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WILBER II is the new and improved version of our trusty seismic event browser. If you are familiar with the old version of WILBER, you shouldn't have any trouble navigating through the new version. The functionality is basically the same but with a few improvements. It's the "back end" that has changed dramatically.

If you are new to WILBER, this brief outline of its functionality should help you on your way to browsing and downloading quality earthquake data.

What you see:

Page 1 - Event Selection, Step 1

WILBER II allows you to select from a catalog of events for which ORFEUS has event based data. To begin, select a time period from the quarterly list (example at right) to display a map showing that quarter's seismic events. The default time period is the last 90 days.

You can view all events for your selected quarter or view a subset of events within a given radius from a selected event. The default radius is 5 degrees but you can select up to 60 degrees for your search. How does this help? If you have several events that occurred in the same geographic area it will be hard to select just one of them from the map. The radius selection narrows down your list of events from which to choose (on the next page). You may also be interested in seeing how many events occurred within a certain radius of another event.

Once you have selected a spot on the map or clicked the link for all events, the list of events will be presented on the next page.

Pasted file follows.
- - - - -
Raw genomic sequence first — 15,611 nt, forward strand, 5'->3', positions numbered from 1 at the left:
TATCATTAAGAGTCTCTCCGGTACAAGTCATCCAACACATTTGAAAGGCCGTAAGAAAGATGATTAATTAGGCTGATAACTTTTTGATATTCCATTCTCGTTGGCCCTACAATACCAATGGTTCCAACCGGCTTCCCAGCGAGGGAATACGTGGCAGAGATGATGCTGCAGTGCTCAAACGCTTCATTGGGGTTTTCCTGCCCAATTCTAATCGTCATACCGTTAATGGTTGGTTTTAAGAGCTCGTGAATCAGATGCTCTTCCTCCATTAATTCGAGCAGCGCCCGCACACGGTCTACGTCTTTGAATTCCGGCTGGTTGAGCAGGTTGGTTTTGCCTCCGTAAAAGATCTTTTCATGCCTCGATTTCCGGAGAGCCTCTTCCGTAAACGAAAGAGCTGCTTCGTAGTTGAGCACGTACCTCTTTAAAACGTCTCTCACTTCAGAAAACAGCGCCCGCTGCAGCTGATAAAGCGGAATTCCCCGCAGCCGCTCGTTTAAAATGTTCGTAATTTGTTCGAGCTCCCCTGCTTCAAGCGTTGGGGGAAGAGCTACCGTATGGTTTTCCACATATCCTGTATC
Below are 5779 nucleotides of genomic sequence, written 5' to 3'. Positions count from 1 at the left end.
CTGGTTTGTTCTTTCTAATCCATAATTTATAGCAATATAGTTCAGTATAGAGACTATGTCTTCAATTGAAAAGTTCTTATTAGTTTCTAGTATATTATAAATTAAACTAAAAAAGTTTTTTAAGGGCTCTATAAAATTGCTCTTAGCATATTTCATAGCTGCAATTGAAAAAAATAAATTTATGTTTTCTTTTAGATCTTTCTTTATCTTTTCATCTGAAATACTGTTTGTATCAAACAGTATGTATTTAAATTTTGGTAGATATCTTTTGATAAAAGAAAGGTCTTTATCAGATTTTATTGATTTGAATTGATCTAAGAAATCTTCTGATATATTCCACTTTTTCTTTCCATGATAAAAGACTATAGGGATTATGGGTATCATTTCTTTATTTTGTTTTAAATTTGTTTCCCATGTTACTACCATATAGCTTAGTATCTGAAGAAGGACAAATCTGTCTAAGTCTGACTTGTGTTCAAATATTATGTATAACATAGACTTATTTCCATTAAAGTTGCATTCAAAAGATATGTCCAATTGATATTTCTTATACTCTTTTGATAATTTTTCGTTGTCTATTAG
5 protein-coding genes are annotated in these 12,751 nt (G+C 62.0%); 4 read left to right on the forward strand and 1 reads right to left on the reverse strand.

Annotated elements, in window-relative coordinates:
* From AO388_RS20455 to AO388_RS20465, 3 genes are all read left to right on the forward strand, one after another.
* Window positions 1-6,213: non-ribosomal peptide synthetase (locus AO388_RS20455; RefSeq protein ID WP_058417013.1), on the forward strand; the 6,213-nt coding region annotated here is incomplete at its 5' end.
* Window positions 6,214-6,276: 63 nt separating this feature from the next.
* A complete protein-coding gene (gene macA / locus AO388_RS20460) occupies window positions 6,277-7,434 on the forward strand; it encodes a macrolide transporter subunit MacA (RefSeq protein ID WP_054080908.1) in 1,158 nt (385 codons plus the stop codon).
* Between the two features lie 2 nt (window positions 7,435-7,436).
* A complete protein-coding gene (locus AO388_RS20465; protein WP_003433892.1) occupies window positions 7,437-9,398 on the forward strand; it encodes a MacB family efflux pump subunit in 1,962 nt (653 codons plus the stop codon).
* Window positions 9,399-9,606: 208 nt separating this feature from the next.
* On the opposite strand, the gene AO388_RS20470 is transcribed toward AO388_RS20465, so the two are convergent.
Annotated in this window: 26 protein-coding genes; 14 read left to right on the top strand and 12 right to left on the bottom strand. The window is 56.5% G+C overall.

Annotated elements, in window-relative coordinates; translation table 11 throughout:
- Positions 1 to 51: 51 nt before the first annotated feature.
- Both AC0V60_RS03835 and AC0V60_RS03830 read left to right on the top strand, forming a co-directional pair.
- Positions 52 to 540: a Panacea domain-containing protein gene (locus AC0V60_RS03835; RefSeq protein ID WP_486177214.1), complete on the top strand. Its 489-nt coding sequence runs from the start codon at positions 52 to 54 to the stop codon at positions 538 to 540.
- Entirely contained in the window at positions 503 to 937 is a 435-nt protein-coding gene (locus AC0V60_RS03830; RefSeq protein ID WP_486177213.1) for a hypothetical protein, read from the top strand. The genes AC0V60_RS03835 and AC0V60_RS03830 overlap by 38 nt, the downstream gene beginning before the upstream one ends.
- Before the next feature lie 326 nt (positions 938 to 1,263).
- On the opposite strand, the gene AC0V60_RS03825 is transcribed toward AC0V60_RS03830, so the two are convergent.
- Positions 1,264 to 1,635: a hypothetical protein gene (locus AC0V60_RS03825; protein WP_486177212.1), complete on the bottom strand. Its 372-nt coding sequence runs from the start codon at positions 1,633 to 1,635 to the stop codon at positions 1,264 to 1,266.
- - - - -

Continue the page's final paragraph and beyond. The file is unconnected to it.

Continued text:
Page 2 - Event Selection, Step 2

Here you should see a list of events from which to choose. For event selection we used alerts/bulletins from the NEIC, EMSC and VEBSN. Example:

A change in color of the listed events means they are different events. Listings of the same color that appear together (like the two JAVA events listed above) are considered the same event. Clicking on an event link takes you to the next page.


Page 3 - Report of Networks with Responding Stations

This page gives an overview of available data by network. The reason for this is that the sheer volume of available stations can be overwhelming and clumsy to navigate. Therefore, this page allows you to limit what stations are displayed during the data selection to the networks of your choosing (example at right). The number of stations for which there is data available for each network is listed in the right-hand column. You can select ALL networks or individual networks. Once you have made your selections, click the "Proceed" button to continue.


Page 4 - Station Selection, Waveform Browsing, and Requesting Data

Page 4 will display all of the stations in the network(s) you selected on the previous page. The list of stations also includes stations for which the network(s) you selected are secondarily affiliated. If this is the case some stations might be displayed which do not appear to be from the selected network(s); this is because stations are always shown with their primary network displayed. Here is an example of a station list:

You have the option of sorting the list of stations by distance from the event (default), station code (alphabetical), or by network if more than one network was selected on the previous page. There is also a map of responding stations available for viewing (link in upper right corner).